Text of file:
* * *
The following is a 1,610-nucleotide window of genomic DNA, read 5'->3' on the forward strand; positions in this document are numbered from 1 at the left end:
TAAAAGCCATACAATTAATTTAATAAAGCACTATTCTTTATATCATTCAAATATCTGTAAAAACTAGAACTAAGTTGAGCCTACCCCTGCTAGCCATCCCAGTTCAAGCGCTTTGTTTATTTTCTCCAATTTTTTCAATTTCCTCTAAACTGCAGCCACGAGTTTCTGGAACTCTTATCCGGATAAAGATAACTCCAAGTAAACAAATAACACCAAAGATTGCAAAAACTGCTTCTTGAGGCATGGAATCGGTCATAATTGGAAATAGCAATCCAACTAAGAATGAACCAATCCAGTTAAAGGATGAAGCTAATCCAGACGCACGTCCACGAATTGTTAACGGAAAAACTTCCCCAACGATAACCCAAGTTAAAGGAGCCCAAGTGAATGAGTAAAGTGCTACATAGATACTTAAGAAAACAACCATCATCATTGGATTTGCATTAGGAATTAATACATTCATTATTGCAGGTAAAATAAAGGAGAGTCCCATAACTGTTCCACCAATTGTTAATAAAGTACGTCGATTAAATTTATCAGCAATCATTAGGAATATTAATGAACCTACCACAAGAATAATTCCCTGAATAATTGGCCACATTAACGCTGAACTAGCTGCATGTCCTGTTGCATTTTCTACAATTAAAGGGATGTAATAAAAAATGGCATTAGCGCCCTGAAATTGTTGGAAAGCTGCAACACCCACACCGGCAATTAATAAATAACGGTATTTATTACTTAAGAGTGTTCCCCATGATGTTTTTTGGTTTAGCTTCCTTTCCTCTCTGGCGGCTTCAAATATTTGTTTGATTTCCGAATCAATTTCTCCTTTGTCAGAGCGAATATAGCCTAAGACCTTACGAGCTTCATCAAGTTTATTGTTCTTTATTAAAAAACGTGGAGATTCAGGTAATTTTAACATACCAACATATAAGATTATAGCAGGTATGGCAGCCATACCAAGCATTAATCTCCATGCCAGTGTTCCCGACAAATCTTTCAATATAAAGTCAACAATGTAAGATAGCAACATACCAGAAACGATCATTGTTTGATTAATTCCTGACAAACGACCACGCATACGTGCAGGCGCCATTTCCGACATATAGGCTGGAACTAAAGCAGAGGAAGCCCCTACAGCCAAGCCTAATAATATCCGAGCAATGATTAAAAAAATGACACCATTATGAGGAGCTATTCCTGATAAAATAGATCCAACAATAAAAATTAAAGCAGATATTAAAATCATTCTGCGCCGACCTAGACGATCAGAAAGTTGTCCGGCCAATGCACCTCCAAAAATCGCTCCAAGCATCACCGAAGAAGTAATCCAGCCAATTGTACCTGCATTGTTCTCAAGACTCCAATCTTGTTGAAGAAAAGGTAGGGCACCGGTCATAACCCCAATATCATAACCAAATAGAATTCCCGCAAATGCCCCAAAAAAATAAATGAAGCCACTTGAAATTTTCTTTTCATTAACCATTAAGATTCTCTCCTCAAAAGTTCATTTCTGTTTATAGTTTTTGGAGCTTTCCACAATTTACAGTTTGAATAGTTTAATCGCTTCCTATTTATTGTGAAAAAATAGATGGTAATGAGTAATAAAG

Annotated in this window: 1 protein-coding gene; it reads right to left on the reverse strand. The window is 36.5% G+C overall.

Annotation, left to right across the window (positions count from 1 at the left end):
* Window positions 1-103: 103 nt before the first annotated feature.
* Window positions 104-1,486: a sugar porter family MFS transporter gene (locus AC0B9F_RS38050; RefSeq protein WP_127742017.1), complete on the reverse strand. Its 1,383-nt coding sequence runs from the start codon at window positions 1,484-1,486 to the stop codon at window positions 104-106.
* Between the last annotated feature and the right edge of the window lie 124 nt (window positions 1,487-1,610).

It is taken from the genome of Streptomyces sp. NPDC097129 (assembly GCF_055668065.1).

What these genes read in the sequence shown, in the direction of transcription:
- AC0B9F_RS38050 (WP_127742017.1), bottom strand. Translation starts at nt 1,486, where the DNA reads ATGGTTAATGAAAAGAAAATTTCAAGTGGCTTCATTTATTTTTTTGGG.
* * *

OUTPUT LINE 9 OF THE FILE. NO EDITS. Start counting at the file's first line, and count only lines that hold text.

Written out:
What these genes read in the sequence shown, in the direction of transcription: